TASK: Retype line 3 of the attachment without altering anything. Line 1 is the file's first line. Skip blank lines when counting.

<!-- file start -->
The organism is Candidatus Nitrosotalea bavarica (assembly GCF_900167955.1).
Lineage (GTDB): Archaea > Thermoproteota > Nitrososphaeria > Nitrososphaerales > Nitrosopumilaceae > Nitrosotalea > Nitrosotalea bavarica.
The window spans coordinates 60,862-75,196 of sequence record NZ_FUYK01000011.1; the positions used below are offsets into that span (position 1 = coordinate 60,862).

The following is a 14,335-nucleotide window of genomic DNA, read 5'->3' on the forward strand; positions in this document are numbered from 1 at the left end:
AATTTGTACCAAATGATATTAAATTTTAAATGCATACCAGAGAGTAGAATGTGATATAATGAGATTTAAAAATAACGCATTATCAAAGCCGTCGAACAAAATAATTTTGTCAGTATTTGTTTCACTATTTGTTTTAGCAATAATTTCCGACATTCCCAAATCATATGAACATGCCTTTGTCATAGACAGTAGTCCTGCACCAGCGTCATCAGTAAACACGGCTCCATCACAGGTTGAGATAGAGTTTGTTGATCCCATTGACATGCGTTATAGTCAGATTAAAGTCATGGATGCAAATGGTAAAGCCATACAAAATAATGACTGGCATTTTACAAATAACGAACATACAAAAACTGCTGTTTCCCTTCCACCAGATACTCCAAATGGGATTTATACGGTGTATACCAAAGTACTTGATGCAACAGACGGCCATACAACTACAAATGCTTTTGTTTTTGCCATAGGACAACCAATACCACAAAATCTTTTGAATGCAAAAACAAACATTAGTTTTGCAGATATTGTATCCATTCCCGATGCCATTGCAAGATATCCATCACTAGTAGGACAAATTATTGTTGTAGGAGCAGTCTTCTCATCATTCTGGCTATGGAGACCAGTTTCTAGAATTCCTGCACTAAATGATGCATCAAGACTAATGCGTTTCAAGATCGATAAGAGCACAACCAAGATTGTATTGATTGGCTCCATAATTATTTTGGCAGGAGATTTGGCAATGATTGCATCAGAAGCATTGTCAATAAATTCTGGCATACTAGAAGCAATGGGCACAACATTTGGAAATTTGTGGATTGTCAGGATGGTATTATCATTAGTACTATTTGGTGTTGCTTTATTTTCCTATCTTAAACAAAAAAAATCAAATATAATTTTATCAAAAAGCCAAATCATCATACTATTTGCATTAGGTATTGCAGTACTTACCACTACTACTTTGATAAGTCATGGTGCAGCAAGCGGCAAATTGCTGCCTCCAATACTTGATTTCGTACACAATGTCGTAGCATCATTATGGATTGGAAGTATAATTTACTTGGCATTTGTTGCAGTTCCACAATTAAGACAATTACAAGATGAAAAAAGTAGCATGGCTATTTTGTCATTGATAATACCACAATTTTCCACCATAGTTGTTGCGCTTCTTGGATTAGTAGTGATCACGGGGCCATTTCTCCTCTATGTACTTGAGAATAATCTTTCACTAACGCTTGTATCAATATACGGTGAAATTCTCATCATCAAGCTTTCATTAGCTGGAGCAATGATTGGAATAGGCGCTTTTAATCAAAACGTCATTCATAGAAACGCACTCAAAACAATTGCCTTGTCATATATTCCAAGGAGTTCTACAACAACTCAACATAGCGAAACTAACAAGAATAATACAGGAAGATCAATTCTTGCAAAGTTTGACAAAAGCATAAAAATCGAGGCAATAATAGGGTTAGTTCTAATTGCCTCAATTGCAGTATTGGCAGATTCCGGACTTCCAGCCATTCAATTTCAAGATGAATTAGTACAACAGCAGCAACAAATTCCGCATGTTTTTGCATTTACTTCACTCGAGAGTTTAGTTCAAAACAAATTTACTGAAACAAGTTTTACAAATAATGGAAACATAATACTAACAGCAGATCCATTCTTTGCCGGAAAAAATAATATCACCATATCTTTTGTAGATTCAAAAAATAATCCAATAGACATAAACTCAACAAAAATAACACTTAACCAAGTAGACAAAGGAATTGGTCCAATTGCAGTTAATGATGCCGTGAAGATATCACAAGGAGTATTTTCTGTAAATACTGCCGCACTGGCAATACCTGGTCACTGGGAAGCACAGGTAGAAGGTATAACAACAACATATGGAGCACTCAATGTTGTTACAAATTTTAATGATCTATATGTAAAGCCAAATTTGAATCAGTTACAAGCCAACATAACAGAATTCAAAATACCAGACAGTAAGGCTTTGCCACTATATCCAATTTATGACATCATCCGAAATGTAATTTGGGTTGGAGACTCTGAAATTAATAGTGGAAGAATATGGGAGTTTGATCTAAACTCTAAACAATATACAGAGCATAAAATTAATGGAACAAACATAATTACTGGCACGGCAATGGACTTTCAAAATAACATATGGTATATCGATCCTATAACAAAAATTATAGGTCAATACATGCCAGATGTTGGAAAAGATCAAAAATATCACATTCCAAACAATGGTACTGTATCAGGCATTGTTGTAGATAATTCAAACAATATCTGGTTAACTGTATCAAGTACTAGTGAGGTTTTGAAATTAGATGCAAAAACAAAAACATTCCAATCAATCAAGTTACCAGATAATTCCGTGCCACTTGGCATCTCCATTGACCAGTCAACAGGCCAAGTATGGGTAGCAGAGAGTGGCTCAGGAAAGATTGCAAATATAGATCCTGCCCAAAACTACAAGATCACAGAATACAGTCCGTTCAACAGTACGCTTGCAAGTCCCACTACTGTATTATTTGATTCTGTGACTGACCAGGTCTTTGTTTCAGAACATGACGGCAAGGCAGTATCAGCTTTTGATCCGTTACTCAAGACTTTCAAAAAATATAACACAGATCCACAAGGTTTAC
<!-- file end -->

The window spans coordinates 60,862-75,196 of sequence record NZ_FUYK01000011.1; the positions used below are offsets into that span (position 1 = coordinate 60,862).